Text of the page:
Steven L. Schwarcz
Duke University - School of Law
March 18, 2013
Southern California Law Review, Forthcoming
“Ring-fencing” is often touted as a regulatory solution to problems in banking, finance, public utilities, and insurance. However, both the precise meaning of ring-fencing, as well as the nature of the problems that ring-fencing regulation purports to solve, are ill defined. This article examines the functions and conceptual foundations of ring-fencing. In a regulatory context, the term can best be understood as legally deconstructing a firm in order to more optimally reallocate and reduce risk. So utilized, ring-fencing can help to protect public-benefit activities performed by private-sector firms, as well as to mitigate systemic risk and the too-big-to-fail problem inherent in large financial institutions. If not structured carefully, however, ring-fencing can inadvertently undermine efficiency and externalize costs.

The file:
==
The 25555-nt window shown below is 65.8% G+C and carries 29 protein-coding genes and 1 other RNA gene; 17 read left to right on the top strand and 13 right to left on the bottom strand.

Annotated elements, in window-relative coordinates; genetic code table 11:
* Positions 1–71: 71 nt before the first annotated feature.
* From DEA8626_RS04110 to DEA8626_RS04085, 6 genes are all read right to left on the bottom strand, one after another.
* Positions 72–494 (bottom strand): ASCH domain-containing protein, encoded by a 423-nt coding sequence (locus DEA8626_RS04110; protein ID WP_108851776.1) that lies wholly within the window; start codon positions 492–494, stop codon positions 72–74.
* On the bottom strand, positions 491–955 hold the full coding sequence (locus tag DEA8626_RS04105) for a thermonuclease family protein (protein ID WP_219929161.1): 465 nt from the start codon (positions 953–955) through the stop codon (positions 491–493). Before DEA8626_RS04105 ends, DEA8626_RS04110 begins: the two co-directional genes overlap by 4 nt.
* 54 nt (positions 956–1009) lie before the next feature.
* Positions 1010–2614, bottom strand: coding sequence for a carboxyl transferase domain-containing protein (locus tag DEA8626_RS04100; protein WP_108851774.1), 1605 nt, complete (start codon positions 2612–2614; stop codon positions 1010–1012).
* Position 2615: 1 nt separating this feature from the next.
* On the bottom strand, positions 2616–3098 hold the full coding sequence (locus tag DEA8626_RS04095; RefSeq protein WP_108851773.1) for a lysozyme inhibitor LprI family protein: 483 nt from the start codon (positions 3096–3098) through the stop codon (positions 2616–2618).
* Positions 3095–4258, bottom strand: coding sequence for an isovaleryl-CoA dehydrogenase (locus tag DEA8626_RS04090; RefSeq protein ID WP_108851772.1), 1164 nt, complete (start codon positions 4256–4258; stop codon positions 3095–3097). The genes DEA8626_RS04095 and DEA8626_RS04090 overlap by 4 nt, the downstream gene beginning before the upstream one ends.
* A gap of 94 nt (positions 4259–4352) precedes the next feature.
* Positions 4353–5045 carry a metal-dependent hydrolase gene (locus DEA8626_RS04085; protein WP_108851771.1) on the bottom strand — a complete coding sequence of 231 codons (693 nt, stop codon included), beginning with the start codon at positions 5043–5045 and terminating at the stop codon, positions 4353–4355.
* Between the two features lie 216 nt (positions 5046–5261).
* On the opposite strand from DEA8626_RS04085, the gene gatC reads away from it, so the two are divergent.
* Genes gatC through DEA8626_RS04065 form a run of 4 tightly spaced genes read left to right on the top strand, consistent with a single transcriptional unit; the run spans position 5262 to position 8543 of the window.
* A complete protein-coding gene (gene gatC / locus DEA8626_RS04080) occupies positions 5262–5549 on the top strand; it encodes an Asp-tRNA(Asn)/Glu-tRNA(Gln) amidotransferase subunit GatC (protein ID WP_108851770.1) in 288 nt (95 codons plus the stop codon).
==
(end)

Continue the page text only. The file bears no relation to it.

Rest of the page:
Number of Pages in PDF File: 47
Keywords: ring-fencing, systemic risk, risk management, Volcker RuleAccepted Paper Series
Date posted: March 6, 2013 ; Last revised: March 19, 2013
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